What’s Next After Your TSP Balance Hits $1 Million?

There are currently over 84,000 TSP millionaires. This figure consists of retired as well as active federal workers. The figure is especially impressive since the number of TSP millionaires before March 2020 was 27,212 TSP. That figure is even more impressive than the 208 TSP millionaires there were in 2011. But we also have to look at others who are yet to hit the $1 million mark. Currently, there are about 5,649,736 TSP account balances that are below that mark. The figure easily trumps the number of accounts with balances between $1 million to $9.3 million. 

With consistent and considerable savings, many of the over five million accounts will also hit the $1 million mark. But what next after you become a TSP millionaire? What changes, and what are the things you have to do before hitting that mark? To answer these questions, here are first-hand accounts from other TSP millionaires and what they feel everyone should do if they are lucky enough to hit the mark. These TSP millionaires are from different regions: Pennsylvania, Florida, California, and the D.C metropolitan area. 

Some of these millionaires said they relaxed better in retirement after they hit the mark. Others said they have learned how to care for themselves better. Everyone agreed that having such a heavy sum in their TSP accounts and knowing they would still get more from the FERS and Social Security benefits made life easier and more beautiful. Though they didn't expect to hit the mark when they started the contributions, some of them have suggestions for others trying to hit the $1 million thresholds. 

One of the millionaires, who wishes to be addressed as James, said he became a federal employee in 1996, two years after he got married and had a one-year-old child. James said he knew he had to start saving immediately because of his family, and he did just that. He started saving 10% of his salary into his TSP account. James also started a mutual fund, saving $50 every month. He added that serving overseas made things pretty easy. He invested half of his TSP balance into the G Fund and the other half into the C Fund. The reason for the investment choice, according to James, was to balance the risk between the stable G Fund and the highly volatile but favorable C Fund.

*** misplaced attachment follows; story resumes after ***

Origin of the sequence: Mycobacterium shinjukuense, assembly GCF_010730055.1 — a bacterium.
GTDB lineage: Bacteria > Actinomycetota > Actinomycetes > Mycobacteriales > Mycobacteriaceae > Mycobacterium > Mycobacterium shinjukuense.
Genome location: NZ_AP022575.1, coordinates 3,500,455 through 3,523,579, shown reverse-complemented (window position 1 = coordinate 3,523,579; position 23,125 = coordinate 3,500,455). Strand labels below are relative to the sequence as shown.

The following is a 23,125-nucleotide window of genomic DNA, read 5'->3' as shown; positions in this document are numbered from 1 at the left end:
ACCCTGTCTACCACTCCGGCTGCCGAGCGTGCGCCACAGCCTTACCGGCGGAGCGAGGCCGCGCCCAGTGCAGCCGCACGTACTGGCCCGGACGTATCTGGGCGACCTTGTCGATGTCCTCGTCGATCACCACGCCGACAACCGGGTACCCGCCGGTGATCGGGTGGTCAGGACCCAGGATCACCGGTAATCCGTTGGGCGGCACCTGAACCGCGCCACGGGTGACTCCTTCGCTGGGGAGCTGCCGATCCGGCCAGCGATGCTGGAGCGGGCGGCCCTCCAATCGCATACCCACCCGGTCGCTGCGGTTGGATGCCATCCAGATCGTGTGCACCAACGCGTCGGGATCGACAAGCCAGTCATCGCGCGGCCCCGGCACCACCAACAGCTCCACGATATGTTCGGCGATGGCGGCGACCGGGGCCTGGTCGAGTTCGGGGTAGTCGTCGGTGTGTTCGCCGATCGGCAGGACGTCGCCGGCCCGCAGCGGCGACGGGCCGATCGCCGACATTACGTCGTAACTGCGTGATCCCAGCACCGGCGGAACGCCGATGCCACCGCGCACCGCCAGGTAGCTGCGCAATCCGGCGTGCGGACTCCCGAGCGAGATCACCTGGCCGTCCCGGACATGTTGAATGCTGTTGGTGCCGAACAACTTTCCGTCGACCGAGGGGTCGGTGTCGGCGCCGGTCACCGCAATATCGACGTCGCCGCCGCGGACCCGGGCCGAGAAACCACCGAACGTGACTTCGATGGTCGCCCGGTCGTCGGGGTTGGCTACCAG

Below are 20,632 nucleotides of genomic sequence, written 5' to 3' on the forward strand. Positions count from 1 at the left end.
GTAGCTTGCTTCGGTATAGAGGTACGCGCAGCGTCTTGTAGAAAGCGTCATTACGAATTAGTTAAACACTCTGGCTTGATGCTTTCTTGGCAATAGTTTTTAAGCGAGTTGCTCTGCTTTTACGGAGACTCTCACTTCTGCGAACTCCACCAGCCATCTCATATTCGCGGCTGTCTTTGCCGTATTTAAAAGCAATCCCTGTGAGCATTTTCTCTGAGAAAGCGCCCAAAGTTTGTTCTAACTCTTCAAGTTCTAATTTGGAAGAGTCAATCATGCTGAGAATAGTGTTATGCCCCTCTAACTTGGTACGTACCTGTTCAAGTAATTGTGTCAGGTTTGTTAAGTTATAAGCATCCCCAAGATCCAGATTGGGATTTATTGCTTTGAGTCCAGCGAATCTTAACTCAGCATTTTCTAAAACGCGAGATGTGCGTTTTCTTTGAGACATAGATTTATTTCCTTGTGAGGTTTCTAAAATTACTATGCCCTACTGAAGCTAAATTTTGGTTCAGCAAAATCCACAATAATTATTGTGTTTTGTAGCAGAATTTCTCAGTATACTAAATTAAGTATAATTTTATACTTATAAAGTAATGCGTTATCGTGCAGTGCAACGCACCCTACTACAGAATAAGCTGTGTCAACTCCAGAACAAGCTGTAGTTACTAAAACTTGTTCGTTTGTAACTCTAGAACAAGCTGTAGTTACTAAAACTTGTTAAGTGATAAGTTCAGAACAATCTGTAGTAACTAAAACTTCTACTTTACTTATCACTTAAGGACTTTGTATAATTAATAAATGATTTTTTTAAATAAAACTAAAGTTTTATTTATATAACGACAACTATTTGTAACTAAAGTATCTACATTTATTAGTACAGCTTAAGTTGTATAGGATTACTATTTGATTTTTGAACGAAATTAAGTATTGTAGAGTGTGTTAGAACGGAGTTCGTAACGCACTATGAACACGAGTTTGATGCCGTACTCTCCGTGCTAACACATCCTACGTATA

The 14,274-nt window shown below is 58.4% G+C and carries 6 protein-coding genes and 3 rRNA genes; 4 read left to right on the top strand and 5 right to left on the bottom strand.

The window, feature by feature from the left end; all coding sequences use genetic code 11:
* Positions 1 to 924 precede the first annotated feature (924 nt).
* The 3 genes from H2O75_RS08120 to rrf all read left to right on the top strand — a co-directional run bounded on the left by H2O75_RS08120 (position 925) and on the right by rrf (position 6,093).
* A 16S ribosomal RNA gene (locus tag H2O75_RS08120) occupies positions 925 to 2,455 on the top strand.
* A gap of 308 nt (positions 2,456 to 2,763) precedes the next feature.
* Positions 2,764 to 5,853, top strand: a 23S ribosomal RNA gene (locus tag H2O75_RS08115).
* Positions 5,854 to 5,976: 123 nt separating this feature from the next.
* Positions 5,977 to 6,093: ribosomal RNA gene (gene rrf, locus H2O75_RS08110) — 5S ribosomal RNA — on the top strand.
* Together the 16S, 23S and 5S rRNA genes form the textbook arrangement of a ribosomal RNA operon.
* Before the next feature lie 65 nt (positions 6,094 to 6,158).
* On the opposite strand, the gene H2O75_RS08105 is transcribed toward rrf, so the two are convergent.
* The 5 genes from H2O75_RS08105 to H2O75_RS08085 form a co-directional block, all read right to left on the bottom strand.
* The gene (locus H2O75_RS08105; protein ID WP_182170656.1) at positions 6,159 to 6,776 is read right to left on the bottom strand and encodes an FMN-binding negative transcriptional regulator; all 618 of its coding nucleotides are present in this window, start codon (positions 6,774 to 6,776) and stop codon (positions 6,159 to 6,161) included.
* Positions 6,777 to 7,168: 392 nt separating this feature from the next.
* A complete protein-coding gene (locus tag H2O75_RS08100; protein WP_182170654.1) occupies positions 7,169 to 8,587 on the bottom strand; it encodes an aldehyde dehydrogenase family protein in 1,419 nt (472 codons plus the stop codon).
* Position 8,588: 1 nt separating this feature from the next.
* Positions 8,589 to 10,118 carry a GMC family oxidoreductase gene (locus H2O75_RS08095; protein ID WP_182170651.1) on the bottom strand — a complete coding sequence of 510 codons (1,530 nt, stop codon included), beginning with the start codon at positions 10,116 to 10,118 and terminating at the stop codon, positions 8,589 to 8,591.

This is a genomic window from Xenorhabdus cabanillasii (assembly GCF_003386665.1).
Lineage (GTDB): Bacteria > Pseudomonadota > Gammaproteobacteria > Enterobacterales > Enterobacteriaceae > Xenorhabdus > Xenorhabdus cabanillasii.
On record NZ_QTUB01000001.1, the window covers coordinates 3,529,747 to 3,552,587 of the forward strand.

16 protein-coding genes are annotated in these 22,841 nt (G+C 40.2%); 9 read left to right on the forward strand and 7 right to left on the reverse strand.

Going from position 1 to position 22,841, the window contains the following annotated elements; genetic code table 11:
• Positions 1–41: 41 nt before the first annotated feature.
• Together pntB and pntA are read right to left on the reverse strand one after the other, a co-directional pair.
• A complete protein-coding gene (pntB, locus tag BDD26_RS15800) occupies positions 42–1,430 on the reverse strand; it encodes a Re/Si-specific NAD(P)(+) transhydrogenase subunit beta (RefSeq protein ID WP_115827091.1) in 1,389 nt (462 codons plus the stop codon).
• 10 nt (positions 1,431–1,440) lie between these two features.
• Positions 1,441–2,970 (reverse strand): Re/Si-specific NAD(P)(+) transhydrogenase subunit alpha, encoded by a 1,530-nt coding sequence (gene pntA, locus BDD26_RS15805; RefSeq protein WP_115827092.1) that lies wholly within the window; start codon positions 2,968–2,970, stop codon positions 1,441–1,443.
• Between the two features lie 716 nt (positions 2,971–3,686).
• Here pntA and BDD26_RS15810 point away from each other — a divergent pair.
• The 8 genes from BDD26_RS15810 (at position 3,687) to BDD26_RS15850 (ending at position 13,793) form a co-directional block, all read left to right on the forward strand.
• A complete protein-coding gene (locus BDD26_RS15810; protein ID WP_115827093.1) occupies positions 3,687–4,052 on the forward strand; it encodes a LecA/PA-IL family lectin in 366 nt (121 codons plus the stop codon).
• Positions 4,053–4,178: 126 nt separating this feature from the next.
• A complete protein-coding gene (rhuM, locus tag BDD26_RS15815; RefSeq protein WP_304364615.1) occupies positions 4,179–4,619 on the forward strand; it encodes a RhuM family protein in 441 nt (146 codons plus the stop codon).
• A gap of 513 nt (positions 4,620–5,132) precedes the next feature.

The young family also learned to live within the means of James' $29,000 per year starting salary. A few years later, James said he added about 20% to his C Fund to make it 70% of his investments, while his G Fund became about 30% of his investment.  He also raised his contribution to 14%. Finally, after a few years, James decided to go all in. He switched to the C and S Funds and didn't let plunges in the stock market shake his resolve. By 2016, James contributed 16% of his pay to his TSP account and still took hits from the unstable stock market. James explained that he lost $300,000 last year but still didn't get upset. He added that despite it all, his TSP balance is now over $1.2 million, and he still has about five years before retiring. 

Above all, James was able to see two kids through college, put a down payment on a house after returning to the country, and leave his TSP balance intact. He is also still below sixty, so he looks forward to having a lot of fun with his wife before they grow too old. James warns that it is not a race for people who are still trying to build their TSP balance. The best investment decision, James says, is playing the long game instead of selling during highs and buying during lows. He also counsels the need to maximize contributions and have alternative investments and savings. 

Another TSP millionaire who wants to be known as "E" said reaching the millionaire mark is good but not as good as being healthy. E said a near-death situation resulting from the consumption of sugary drinks and food had taught him to value his health above everything. He also points out the effects of the COVID-19 pandemic, urging people to worry less about becoming TSP millionaires and more about their health and treating others right. 

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